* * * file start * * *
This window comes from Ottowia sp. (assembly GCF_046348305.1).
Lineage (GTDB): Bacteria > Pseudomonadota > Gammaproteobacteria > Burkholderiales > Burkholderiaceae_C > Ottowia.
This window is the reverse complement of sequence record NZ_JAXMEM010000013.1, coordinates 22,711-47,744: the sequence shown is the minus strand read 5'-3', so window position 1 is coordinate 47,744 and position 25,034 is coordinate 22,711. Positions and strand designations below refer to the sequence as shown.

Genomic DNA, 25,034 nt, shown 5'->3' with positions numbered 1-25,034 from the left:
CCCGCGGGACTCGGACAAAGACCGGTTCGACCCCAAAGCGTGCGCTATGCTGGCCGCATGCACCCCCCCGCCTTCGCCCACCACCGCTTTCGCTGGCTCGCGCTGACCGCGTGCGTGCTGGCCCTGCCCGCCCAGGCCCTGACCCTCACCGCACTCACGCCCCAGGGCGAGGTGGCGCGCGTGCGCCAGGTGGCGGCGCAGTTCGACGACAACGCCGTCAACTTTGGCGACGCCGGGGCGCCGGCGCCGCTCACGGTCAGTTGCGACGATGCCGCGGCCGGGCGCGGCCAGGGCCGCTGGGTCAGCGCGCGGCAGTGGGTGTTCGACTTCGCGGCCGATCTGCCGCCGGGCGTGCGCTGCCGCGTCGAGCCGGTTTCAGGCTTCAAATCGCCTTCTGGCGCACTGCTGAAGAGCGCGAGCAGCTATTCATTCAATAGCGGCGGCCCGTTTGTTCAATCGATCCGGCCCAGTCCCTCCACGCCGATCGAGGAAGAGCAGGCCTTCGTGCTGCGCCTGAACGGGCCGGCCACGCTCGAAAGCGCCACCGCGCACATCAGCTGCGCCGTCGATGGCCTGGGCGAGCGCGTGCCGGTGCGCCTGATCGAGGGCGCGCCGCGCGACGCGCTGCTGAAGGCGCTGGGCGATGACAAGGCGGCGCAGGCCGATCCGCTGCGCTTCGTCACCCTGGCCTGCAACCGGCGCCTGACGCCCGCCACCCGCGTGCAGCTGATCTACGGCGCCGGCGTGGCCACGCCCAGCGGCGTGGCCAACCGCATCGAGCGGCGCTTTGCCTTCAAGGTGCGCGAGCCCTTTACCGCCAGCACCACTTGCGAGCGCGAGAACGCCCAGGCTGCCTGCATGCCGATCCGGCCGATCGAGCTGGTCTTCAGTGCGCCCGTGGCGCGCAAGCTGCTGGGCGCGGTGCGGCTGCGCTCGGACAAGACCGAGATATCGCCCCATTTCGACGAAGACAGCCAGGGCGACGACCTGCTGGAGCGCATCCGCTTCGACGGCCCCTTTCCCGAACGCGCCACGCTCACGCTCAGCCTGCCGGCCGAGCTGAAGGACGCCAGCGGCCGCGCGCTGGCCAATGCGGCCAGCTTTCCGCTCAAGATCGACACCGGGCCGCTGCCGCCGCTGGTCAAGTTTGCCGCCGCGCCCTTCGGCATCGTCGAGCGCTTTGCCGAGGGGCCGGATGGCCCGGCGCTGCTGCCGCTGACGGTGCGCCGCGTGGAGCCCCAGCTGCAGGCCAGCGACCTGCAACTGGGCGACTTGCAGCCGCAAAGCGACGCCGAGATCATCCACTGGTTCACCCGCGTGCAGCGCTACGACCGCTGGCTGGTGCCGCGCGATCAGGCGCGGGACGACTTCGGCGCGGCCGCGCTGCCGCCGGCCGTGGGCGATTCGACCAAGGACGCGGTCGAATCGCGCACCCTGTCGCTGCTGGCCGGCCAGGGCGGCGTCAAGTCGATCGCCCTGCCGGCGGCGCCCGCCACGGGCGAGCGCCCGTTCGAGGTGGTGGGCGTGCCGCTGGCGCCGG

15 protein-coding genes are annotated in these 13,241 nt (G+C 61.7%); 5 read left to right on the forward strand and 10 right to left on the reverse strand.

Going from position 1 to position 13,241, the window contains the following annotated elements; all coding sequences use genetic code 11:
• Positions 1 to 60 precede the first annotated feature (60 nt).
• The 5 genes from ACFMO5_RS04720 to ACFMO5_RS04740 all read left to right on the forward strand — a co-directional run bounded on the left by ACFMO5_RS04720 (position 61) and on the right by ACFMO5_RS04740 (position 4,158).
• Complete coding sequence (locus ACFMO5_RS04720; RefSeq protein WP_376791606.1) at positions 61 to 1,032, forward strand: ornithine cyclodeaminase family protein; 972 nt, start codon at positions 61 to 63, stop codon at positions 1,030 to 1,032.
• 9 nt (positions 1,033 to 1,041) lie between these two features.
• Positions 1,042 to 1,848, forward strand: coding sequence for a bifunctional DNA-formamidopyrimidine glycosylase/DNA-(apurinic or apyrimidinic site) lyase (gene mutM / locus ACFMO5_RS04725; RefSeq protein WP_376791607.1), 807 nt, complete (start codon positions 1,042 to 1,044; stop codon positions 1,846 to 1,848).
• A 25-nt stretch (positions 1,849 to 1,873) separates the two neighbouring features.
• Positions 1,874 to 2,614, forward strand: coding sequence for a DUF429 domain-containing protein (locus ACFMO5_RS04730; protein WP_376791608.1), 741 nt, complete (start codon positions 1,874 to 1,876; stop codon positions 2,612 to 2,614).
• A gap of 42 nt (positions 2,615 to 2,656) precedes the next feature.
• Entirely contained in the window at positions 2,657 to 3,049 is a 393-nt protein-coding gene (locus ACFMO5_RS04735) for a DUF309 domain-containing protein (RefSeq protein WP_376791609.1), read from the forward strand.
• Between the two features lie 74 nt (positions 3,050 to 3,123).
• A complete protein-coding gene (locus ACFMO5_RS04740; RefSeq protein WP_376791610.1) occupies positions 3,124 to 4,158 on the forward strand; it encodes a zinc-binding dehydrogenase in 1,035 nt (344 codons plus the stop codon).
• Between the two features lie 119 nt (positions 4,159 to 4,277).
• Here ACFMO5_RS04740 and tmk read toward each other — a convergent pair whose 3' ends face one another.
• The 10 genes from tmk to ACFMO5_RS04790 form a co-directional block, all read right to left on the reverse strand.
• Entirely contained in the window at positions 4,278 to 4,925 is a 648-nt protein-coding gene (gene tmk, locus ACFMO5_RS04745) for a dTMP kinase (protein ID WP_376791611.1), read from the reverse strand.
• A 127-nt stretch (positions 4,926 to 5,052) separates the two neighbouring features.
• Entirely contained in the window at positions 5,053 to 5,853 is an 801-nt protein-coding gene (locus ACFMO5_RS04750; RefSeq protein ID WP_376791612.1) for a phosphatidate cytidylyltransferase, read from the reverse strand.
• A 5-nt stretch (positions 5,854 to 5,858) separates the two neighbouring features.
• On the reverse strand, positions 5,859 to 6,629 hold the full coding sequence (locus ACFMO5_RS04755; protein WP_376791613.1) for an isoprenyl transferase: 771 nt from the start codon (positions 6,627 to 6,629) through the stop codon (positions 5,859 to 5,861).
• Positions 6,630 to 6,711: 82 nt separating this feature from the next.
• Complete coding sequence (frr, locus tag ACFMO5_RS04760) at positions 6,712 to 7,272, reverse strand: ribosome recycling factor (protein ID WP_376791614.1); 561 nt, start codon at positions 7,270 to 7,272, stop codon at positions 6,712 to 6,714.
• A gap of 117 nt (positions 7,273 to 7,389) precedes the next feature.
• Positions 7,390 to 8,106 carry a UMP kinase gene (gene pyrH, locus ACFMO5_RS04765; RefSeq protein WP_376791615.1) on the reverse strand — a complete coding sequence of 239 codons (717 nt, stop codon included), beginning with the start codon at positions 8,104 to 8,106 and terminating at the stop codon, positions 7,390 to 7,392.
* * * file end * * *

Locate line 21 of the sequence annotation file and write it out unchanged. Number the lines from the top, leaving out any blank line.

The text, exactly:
• The 10 genes from tmk to ACFMO5_RS04790 form a co-directional block, all read right to left on the reverse strand.